On this Thanksgiving — I actually want to be a little serious for a bit and talk about my husband. He’s awesome. He’s wonderful. He’s my favorite person in the world, and I’m his favorite. And this Thanksgiving, I want to talk about how thankful I am for him.
I was recently featured on John Thomas’ website, Inspire Your Marriage, and so I’m linking to the post featured on his site. Thanks to John to allowing me to share my story.
I used to think that I always wanted to be a newlywed – but I was young and dumb, too. I didn’t realize how much joy comes from being married to your best friend for almost half of your life.
With experience comes wisdom, though, and over the past 13 years, both of us have grown wiser. We’ve bought three houses, acquired three graduate degrees, loved on two baby girls, and worked at so many full- and half-time jobs that it’s hard to keep straight. We both have our day jobs, but together we’ve dabbled in radio, blogging (the paying kind), freelancing, and even a brief stint in retail.
We’ve traveled together to Boston, to New York, to Florida, to Tennessee. We’ve taken our girls all over the south, showing them the beach, museums, and zoos. When we’re without them, we talk about them. Talk about taking them to MOMA. About taking them to the Grand Canyon. To Paris. To London. And then we daydream about going by ourselves, too.
We took a staycation the first week the girls returned to school and Mother’s Day Out. For a beautiful week, we had time to ourselves from 8 to 3. We went on random excursions. Played tennis. Ran. Went out to eat and didn’t worry about the wait. We took afternoon naps. It was glorious.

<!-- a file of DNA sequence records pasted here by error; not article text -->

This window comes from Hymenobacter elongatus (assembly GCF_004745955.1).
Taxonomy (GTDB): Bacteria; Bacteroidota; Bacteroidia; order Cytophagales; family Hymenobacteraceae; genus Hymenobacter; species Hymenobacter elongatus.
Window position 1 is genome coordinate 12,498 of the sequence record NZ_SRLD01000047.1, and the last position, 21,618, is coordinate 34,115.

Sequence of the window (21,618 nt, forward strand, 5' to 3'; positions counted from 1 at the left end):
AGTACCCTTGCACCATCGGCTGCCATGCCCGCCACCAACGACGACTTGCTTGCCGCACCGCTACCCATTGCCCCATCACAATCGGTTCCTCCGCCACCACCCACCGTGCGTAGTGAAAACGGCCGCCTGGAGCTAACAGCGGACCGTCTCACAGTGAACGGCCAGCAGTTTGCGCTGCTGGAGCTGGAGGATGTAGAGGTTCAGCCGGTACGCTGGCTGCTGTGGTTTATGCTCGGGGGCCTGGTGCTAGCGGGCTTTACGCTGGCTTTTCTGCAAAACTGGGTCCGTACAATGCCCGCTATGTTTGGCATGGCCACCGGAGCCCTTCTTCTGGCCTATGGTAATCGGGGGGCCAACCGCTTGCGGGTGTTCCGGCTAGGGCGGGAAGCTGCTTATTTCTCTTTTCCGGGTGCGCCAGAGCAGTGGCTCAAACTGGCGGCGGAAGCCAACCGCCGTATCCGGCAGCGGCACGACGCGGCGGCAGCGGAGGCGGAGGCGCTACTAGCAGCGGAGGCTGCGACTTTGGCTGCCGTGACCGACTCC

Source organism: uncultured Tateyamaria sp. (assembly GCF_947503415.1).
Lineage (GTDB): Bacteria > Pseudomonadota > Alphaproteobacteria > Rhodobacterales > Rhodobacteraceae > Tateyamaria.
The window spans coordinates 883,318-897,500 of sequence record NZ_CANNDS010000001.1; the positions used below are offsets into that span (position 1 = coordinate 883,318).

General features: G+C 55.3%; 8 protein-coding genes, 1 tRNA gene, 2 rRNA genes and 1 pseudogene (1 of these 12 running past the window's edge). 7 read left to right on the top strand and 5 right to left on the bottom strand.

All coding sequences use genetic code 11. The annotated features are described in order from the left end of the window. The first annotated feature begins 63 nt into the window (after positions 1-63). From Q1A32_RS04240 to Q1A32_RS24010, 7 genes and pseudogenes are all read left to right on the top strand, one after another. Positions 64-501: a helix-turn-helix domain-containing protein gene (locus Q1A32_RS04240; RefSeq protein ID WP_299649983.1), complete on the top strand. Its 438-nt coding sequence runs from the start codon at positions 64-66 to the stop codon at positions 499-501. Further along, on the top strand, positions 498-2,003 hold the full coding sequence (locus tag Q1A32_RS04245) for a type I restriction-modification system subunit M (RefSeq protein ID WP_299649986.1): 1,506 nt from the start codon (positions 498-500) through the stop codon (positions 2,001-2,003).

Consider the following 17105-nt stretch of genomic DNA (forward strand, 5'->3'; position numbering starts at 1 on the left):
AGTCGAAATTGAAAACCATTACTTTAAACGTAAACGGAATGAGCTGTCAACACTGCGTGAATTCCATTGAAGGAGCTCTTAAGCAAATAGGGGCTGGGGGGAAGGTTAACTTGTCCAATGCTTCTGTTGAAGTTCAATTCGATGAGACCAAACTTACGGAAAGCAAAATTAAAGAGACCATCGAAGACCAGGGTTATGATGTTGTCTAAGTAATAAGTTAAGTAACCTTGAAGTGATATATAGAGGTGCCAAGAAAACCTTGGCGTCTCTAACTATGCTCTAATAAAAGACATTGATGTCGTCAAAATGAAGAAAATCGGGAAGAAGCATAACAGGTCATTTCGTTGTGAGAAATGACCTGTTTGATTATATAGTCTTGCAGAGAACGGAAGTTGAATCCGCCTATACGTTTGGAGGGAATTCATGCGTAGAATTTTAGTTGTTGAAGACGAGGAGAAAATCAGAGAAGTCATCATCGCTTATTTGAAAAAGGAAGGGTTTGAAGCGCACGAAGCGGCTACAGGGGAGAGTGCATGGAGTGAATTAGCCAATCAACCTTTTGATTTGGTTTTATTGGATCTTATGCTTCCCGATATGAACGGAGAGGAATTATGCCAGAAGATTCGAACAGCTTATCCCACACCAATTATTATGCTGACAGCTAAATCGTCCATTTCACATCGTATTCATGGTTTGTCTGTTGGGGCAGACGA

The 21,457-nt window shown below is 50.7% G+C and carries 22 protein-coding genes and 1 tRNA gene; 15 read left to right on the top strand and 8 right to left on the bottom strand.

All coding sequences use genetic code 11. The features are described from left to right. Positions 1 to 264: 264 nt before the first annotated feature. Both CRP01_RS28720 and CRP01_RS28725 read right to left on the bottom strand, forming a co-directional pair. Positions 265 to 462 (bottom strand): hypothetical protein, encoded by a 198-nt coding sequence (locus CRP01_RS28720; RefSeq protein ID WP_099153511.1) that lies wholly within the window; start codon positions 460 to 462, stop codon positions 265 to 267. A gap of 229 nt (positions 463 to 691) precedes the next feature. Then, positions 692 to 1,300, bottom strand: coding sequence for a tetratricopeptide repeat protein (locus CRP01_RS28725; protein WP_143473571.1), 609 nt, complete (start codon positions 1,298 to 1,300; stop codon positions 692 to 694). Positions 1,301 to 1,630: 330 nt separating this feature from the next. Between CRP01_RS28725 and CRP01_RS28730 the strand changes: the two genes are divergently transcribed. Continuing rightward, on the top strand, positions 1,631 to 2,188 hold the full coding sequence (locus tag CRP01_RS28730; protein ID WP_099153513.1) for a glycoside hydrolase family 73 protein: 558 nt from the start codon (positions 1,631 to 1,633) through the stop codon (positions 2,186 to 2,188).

Our marriage doesn’t always reflect God’s love the way it should, but more times than not, I believe it does. He loves me, and I love him. We have created a family together that includes prayer, Bible study, church activities, and lots of love. There are days when nothing goes right, days when I tell him, “This whole family needs some Jesus – RIGHT NOW,” days when we all hop in our bed and binge watch “Puppy Dog Pals” and “Fancy Nancy.” But, through blood, sweat, and tears, we still love each other.
I see it in how our children unabashedly ask for hugs and kisses and tickles all day, every day. I see it in how Kyle and I serve each other and thank each other for various chores and how we work so hard to have night time to spend with each other after the girls go to bed. I see it in how our kids love each other and us.
We got married in a little church in my hometown 13 years ago today. We grew more in his hometown, where we found a community of believers at our new home church. Our baby girls have been raised in this church. Our spirits have grown under the leadership of this church. Our marriage has thrived because of the Lord.
We are so thankful for the guidance and wisdom we’ve received from others over the past 13 years. Marriage is hard. It’s daily work. It’s beautiful, it’s passionate, and it’s joyful, but it is work. And work is always better when you have friends beside you lifting you up and praying for you and your best friend.